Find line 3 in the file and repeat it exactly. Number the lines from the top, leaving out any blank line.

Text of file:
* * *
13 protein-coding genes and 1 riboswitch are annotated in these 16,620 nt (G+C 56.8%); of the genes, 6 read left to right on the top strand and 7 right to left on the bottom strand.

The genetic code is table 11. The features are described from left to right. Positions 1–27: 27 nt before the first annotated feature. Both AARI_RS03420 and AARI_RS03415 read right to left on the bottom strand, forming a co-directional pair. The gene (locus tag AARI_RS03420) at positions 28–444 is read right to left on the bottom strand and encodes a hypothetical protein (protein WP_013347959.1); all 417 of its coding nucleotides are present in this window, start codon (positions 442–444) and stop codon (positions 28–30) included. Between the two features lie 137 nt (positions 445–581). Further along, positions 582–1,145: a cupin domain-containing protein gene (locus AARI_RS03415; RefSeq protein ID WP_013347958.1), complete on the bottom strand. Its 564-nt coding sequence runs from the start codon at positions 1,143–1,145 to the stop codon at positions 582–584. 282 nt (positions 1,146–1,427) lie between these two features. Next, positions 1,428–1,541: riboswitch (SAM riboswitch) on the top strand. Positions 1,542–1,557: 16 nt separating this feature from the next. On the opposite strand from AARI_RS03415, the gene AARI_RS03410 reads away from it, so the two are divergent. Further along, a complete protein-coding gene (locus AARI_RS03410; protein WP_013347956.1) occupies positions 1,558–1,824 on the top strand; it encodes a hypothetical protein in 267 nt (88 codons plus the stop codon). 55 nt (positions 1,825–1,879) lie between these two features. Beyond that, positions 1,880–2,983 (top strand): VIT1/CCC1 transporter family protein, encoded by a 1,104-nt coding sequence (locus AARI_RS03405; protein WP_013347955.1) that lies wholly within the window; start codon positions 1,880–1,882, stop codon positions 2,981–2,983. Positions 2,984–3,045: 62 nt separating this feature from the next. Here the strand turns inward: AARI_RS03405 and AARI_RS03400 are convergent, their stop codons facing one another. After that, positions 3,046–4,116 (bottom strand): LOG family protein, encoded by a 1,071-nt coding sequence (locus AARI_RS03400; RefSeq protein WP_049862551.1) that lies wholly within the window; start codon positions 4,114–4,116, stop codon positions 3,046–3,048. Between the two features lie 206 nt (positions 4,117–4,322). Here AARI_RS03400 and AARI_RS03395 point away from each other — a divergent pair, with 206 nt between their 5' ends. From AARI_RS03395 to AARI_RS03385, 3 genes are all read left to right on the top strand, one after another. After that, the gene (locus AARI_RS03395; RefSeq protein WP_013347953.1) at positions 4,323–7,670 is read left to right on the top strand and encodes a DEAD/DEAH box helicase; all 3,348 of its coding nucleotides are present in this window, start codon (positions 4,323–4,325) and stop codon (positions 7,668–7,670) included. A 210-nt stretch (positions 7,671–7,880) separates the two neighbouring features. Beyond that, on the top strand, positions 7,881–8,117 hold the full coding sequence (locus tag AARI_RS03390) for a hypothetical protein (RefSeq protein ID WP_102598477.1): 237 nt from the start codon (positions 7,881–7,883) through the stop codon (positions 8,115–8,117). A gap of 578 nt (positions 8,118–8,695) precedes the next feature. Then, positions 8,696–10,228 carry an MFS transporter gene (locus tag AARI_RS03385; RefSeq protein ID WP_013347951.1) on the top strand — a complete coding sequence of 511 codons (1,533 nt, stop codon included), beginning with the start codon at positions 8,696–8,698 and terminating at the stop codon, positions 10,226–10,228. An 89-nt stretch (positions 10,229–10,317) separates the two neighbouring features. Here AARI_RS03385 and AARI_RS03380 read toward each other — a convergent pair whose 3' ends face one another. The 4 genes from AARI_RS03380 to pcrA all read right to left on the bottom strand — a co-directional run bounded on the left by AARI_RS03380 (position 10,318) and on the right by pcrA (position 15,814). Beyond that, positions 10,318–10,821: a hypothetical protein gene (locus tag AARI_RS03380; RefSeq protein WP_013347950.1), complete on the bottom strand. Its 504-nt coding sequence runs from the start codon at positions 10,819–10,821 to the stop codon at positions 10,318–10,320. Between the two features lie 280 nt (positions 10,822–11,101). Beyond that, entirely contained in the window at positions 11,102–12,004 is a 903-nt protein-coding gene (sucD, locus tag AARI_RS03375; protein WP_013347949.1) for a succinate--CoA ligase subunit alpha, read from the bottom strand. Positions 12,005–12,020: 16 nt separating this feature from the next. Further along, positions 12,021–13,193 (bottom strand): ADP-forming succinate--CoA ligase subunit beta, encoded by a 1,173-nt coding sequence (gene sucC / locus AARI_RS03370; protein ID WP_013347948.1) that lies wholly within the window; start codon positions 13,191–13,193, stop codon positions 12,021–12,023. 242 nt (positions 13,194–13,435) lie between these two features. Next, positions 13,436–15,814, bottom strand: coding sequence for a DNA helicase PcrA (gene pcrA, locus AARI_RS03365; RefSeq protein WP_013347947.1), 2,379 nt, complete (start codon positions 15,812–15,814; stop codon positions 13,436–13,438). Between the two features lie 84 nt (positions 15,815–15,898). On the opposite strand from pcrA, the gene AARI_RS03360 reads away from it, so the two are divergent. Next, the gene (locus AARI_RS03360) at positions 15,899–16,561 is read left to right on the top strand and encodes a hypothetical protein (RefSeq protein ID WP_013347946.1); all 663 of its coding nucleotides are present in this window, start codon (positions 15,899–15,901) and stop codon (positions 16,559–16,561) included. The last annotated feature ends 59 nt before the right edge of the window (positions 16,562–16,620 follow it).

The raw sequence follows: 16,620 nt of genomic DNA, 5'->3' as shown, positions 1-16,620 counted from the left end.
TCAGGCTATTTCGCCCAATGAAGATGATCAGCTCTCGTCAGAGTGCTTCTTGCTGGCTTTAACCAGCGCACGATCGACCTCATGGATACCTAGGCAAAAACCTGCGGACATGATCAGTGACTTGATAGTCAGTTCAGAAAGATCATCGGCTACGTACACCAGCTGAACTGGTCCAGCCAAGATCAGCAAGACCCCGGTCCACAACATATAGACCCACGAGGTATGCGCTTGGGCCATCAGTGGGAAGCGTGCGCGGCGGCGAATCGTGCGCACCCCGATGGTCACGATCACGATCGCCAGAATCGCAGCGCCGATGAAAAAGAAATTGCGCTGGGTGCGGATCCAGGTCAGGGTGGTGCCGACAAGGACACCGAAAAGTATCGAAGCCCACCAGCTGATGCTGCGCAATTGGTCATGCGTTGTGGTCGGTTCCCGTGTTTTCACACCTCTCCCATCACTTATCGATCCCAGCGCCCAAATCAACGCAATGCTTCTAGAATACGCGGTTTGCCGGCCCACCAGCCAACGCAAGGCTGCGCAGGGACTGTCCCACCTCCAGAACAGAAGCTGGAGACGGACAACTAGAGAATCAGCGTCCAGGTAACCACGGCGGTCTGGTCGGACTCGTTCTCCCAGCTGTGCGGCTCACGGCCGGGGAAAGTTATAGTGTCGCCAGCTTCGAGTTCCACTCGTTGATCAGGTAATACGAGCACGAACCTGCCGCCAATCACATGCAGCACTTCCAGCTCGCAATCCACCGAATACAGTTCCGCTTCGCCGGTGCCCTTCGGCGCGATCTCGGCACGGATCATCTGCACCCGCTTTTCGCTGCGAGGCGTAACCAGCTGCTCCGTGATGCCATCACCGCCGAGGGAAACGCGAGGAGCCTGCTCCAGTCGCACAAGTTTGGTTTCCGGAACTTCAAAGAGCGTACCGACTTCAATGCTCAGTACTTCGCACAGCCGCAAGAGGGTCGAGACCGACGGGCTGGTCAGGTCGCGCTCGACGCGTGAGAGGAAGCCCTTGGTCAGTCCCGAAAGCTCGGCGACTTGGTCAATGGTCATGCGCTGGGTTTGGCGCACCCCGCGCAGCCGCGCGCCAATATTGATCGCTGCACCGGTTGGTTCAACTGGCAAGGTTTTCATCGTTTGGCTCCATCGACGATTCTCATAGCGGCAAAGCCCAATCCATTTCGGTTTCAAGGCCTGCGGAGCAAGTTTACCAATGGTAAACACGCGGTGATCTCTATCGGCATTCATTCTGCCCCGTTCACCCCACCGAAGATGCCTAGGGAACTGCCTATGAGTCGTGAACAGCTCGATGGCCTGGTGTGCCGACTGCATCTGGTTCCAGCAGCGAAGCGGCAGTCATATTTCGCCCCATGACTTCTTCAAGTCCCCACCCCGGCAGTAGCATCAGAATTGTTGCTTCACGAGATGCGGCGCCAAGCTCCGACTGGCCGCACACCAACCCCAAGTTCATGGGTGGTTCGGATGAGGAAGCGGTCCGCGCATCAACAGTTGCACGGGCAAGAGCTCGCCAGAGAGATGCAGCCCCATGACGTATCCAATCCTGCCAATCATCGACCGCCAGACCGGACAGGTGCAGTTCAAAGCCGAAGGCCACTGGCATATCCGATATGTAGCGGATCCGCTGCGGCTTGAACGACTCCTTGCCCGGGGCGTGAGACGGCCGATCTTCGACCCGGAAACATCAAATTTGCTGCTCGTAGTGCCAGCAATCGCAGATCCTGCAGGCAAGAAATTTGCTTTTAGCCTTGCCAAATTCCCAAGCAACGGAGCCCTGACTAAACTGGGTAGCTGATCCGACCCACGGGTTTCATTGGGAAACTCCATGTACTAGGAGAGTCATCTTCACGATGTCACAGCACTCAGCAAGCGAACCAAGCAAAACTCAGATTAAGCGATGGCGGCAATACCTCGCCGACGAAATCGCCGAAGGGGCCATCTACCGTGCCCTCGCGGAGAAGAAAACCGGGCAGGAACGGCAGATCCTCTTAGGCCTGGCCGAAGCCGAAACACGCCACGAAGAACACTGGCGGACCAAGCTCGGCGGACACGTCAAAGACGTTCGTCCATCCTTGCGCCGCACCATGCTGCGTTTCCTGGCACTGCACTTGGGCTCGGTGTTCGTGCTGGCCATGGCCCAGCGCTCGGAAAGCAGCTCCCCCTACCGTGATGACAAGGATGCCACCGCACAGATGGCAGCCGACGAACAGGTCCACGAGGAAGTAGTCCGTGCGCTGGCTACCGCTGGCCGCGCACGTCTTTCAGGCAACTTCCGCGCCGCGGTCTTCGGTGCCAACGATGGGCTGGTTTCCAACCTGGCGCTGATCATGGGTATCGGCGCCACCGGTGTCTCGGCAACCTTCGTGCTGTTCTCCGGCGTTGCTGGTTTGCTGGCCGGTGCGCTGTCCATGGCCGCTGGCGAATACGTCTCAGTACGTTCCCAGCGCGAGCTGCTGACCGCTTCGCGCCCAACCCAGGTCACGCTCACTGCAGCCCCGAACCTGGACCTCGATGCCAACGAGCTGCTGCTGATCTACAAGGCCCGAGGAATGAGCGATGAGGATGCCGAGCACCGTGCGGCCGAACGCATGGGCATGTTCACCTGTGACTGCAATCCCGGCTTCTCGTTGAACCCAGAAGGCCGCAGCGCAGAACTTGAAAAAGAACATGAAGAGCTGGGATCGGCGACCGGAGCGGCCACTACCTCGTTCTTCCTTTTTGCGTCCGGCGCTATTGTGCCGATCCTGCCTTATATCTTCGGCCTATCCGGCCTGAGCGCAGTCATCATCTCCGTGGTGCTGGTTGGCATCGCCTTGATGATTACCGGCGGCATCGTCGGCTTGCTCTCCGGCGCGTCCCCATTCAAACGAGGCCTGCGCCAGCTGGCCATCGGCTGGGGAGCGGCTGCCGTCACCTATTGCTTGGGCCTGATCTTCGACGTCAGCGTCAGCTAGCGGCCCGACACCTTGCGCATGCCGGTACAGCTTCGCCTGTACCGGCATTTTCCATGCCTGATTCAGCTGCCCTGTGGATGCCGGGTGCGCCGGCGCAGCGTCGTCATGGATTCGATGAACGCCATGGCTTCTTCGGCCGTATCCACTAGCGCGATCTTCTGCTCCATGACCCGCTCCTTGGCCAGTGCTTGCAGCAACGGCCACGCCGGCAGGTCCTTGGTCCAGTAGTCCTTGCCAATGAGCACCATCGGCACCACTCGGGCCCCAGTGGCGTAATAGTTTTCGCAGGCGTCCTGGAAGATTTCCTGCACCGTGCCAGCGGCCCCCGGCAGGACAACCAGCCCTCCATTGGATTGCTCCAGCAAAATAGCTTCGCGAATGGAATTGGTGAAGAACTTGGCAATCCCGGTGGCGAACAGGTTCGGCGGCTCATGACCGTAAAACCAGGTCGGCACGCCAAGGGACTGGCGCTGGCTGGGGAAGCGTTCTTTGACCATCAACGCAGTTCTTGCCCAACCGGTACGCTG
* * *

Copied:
The raw sequence follows: 16,620 nt of genomic DNA, 5'->3' as shown, positions 1-16,620 counted from the left end.